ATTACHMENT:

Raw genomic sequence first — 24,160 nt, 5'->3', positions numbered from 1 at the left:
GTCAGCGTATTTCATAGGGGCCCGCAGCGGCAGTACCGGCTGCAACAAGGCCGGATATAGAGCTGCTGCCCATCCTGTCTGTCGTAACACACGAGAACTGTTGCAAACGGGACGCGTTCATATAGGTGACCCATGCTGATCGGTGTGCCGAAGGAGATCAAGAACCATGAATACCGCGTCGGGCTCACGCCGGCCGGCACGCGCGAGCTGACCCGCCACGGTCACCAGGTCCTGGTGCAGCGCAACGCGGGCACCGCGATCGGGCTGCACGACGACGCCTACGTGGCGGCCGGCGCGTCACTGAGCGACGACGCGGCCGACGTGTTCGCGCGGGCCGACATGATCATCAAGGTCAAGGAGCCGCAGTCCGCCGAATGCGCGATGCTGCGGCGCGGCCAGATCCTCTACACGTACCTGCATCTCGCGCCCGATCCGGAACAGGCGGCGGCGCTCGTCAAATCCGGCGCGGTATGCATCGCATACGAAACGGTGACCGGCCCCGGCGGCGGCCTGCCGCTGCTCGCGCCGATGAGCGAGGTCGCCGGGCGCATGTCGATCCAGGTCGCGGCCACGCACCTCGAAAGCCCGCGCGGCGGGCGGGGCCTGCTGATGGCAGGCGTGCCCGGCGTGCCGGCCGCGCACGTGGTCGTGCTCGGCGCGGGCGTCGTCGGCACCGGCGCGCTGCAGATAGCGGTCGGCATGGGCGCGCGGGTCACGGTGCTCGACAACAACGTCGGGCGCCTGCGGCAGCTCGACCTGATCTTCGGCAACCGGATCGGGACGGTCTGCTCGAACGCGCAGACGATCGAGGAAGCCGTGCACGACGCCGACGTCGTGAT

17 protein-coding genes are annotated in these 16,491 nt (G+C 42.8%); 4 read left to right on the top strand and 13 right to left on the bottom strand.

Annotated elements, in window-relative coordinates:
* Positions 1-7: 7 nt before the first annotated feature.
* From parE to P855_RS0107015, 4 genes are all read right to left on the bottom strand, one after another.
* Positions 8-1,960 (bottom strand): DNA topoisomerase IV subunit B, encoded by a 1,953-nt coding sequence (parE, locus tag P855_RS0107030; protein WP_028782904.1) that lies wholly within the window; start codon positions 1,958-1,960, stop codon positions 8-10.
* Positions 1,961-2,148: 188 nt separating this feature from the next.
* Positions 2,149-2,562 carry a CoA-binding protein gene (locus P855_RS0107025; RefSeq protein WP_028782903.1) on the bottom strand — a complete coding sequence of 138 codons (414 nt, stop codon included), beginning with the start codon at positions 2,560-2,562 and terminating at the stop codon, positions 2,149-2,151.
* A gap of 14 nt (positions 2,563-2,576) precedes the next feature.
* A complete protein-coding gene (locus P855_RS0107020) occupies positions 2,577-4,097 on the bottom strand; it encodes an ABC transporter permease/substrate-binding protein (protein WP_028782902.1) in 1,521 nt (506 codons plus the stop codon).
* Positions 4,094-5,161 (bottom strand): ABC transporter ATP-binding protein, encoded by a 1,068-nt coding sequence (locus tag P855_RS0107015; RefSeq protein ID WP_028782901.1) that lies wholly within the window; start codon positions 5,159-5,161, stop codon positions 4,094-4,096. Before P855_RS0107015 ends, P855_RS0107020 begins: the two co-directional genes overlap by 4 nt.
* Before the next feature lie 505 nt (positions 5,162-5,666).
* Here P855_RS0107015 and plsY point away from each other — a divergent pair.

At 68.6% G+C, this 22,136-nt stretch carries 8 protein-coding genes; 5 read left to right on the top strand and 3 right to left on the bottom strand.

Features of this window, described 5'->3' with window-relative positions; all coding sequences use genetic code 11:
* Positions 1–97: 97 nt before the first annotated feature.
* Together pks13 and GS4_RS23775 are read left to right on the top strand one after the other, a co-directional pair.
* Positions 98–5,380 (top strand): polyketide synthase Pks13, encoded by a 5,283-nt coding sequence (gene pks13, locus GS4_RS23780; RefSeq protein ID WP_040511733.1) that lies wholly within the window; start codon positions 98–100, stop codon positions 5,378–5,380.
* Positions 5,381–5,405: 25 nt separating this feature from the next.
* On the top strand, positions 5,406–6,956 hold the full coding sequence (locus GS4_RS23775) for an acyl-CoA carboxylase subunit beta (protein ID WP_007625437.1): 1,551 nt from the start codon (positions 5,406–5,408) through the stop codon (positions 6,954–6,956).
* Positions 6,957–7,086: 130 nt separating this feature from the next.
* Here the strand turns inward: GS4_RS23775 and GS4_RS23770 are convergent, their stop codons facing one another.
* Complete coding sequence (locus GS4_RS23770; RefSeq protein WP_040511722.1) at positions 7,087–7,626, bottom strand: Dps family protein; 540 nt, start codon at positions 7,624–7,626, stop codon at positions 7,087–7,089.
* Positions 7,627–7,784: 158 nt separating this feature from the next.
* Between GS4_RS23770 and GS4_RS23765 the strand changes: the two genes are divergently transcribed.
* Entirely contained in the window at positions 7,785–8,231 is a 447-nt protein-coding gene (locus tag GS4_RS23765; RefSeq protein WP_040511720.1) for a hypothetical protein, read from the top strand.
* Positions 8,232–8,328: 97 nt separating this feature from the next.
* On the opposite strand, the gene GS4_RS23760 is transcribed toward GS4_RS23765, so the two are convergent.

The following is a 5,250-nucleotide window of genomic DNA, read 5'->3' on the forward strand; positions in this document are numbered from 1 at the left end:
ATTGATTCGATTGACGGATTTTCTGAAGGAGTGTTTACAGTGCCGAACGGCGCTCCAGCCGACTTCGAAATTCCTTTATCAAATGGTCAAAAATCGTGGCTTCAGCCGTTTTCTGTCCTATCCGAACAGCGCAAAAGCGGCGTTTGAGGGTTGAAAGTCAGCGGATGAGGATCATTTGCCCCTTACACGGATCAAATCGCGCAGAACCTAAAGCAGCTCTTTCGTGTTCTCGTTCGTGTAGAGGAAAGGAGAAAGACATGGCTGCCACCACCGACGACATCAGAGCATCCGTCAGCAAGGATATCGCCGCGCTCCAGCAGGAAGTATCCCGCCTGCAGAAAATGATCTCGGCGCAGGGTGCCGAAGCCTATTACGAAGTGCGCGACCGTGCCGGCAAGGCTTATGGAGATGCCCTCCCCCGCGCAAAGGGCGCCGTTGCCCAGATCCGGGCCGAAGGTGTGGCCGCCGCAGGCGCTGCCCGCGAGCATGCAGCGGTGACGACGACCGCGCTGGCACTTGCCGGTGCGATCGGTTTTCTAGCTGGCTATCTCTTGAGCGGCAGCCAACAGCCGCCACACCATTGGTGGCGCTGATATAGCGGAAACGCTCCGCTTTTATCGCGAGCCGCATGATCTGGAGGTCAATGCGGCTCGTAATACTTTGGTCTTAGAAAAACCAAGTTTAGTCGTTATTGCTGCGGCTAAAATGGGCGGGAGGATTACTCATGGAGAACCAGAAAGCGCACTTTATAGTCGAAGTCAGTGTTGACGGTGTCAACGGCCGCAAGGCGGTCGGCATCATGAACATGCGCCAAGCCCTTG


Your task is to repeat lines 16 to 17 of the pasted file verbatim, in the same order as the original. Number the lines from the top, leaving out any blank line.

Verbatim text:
Features of this window, described 5'->3' with window-relative positions; all coding sequences use genetic code 11:
* Positions 1–97: 97 nt before the first annotated feature.